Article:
Back at the OSHO campus Raju assured me he would get me to the airport on time and didn’t mind waiting. So that was one less thing to think about, aside from what my last thought on this whole experience had been. It’s going to take sometime to digest and writing about it has helped from being trapped in the toilet on the first night right through to leaving my robes in the corner of my room with rupees for the maid.

I’d paid my way all week & I’d paid in full and wondered if many other guests quietly tipped the unsung heroes of the place, the staff:

YouTube Preview Image

As I settled my bill with Mastercard – no vouchers :-) – my week long fancy dress party had come to an end as I dipped in and out of witnessing emotional valium for the internationally depressed. Some addicted, some trapped and some looking for that quick fix which brings them back year on year as the courses continue, badges get worn and names get changed.

I just hope they didn’t lose themselves in search of looking for exactly that!

I mean, after the whole registration process at the start, up for 6.00 am, maroon robes, white robes, eye patches and closed eyes may not have been so off the wall if it wasn’t for the comments at GO! Smell the flowers and the Sopranos. I had one foot in camp OSHO and one out and feel I’ve everything I could have hoped for from this experience.

As I trundled my suitcase along into Raju’s rickshaw I felt a great sense of release leaving the place as ME! My personality, my beliefs and a product of all my experiences to date. Maybe this was the cosmic joke that I was in on and one that OSHO was chuckling at from his Roll Royce in the sky?

Thanks for all your comments over the last 8 days here at GO! Smell the flowers – comments and questions which have helped me learn on my journey which revealed many discoveries. It was the right call to extend my stay from 24 hours to 8 days.

I’d love to know if you’ve any more questions, thoughts or opinions on this whole episode – one which I’ll not forget in a hurry.

Thanks for reading.

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29 Responses to “Oh-So long, OSHO…”

  1. Urban Pagan says:

    Ace stuff Jim.

    Eye opening and a very candid account from first to last. the best writing I’ve seen on here other than my words of wisdom anyway (ahem).

    What has interested me most here is that the retreat ultmately fails those who need its help the most.People who are trying to find ‘themselves’ are made to shun individuality and conform under the guise of ‘non-conformity’.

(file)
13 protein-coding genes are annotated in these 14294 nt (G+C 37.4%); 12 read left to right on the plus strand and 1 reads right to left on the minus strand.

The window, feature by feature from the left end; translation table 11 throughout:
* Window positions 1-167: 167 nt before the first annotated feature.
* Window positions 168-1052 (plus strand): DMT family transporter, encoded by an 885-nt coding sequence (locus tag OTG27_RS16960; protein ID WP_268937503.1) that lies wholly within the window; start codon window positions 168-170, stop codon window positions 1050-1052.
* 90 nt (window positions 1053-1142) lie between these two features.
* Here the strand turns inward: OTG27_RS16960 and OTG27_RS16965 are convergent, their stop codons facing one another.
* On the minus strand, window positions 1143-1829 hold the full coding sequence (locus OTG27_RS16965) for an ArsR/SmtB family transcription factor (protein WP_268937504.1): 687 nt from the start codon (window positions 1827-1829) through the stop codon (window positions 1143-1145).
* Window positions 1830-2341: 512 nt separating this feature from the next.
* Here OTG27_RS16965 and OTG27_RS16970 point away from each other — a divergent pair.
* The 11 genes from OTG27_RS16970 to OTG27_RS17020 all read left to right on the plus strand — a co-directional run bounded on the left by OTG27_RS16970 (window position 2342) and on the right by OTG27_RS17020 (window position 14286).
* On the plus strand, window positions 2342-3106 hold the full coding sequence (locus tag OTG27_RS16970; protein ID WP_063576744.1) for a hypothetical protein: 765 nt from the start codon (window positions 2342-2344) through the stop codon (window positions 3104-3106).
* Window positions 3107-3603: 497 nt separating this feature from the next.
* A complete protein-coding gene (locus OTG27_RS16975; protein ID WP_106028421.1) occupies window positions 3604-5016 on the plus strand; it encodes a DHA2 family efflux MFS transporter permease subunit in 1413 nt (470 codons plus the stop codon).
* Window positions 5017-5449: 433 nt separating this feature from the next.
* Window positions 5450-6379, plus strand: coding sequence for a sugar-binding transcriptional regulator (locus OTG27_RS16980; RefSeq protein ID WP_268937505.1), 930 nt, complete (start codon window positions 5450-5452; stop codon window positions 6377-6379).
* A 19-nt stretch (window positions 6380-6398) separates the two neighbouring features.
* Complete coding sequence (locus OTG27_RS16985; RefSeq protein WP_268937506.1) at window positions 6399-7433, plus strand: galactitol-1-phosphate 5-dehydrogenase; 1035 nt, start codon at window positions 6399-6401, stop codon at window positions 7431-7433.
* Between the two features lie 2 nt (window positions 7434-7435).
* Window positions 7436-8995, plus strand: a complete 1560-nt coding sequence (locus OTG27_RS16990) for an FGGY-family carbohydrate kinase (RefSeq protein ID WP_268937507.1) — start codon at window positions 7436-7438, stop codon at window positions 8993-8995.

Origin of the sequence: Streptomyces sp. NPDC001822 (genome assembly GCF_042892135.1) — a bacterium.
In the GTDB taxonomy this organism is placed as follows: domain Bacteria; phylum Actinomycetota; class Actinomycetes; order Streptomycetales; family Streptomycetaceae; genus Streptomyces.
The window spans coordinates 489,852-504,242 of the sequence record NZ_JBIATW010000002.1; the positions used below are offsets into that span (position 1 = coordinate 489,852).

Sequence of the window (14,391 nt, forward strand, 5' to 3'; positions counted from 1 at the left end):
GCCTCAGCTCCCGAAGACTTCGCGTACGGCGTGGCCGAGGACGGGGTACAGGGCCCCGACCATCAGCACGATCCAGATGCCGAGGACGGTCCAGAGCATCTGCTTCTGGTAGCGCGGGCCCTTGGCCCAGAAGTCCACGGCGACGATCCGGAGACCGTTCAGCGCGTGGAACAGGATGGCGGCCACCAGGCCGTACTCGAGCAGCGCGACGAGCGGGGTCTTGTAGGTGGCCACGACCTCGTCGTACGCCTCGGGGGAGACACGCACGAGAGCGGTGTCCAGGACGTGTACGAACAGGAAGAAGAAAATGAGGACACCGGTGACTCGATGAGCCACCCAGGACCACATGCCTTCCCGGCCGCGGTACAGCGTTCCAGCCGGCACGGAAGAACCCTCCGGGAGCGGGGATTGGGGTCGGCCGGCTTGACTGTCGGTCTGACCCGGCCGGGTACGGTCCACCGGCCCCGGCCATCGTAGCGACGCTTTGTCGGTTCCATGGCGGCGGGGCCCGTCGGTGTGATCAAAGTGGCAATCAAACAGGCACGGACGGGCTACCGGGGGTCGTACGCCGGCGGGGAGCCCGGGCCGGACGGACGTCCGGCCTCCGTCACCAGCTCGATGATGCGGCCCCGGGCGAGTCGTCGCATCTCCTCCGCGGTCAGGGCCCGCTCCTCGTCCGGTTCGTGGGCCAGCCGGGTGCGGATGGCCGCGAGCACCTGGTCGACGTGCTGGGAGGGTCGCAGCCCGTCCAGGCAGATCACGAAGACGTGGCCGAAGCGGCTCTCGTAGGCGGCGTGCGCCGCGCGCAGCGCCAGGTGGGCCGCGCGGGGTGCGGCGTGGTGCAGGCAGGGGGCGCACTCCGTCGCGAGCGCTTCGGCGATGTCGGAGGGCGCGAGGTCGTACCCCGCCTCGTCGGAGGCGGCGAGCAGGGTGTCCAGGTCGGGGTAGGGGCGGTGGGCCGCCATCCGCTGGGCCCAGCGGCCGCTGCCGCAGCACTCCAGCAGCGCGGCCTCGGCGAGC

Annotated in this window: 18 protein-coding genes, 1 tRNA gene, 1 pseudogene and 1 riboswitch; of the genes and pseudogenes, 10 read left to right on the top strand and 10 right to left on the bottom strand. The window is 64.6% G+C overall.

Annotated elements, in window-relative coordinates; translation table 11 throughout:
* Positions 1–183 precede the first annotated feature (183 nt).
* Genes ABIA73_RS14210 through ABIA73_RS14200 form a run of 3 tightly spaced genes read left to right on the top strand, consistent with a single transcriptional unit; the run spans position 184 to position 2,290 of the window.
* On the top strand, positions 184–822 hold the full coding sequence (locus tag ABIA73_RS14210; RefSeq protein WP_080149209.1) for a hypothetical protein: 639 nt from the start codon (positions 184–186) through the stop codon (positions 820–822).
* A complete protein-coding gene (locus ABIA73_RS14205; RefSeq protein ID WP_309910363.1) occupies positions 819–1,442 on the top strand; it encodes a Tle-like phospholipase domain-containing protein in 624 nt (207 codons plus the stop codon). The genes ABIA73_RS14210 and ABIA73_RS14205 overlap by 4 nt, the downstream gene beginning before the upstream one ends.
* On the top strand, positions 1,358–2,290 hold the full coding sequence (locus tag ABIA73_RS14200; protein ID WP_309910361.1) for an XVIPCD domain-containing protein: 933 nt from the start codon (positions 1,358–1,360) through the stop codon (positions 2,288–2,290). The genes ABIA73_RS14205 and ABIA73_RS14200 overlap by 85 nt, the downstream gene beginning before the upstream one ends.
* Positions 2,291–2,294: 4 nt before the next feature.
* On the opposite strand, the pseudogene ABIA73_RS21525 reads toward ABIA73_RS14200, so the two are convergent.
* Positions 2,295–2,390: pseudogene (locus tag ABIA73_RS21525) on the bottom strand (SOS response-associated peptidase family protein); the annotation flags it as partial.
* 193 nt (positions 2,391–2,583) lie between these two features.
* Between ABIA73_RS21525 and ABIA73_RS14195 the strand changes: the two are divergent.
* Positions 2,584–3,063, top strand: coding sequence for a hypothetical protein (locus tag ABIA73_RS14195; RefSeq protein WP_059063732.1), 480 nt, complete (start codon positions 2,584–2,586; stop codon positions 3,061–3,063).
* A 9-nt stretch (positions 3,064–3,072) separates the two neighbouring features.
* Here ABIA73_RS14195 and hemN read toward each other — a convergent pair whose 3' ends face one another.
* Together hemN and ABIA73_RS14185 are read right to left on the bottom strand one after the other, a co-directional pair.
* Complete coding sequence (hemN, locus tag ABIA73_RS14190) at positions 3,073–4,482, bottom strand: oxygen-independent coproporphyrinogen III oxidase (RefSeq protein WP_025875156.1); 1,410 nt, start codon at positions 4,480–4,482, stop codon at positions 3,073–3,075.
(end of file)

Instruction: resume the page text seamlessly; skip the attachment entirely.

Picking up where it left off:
What I also found interesting was the different methods of control- the’tokens’, the robe and dress control, the indoctrination, the ilogical rules for the sake of them and the them and us environment.

    On a more serious level I feel it attracts people least likely to cope with the cult mentality which is a shame.

    Pune however sounds a really interesting place- and a good counter balance of life inside the compound has been the fact that the ‘real india’ seems a fascinating and much more stimulating plce than the ‘new age’ western inspired idyll of pseud-indian mysticicsm.Its been good to read elementf of both sides. From the acount lone Pune is somewhere that sounds interesting if only to go there to go shoplifting in the osho shop!!

    good stuff.

    do we get a ‘checking out’ piece as well?

    • UP,

      Regarding, “On a more serious level I feel it attracts people least likely to cope with the cult mentality which is a shame.” That is exactly who cults attract and why they become so successful…it really is sad.

  2. Urban Pagan says:


    I only got the bit up to tony the first time i tried to read it!!!!


  3. I am so glad that you stayed and had a fuller experience. It sounds like it was similar to the concerns that many of us expressed at the beginning, but now we have a Westerner experience of it. This post was a great summary and I’m glad that you got to see the name changing ceremony which is a lot like the same ideas and ceremonies in many religions. Thank you, so much for sharing your experience…it has been enlightening!! However, I feel a bit sad for all those who are “lost,” which is such a painful place to be in. But, now you are free!!!

  4. I do wonder how different your experience would be if they knew that you were going to stay longer or that your stay was open ended.

    • Jim says:

      Well funny you should say that – I always mentioned I could stay as long as I liked so I wasn’t treated like a short termer……the do these OSHO weekend deals where people have lifelong memberships and can come and go as they please…

  5. mike says:

    Excellent thanks for the fly on the wall reporting Jim – where next as our undercover reporter! I read a book caled Minyan recently in which one character’s background had loads of this kind of stuff – a life time of it and the characters comment?

    At the end of it all I felt a little better. Cosmic.

    • Jim says:

      I can relate to that wrap up sentiment Mike – it did feel good to check out!

      • Arvind says:

        So what next Jim?

        Hare Krishnas?



        • Tight Speedos says:

          Oh for god’s sake (with a small ‘g’) Arvind! Wake up and lead our crusade for the Ghurkas!

          How many other Monarch States are there who have a totally foreign nation fighting on their behalf? And before we mention the French Foreign Legion, I exclude them! Yes! (Justifiable of course, because they can’t help being Francophiles and are therefore somehow inferior)…………………………………………..

          I am too tired right now. Its all coherent in my grain, just not in me swede.

          Tomorrow People!

          (who remembers that jaunt then?)

        • aussiecynic says:

          Dont hassle the Hare Krishnas…. their very nice people… ;)

          The rest is fair game…. :)

        • Jim says:

          NEXT STOP – the 3 D’s

          ONTO Delhi then home of the Dali Lama – DHARAMSHALA before back to Dubai!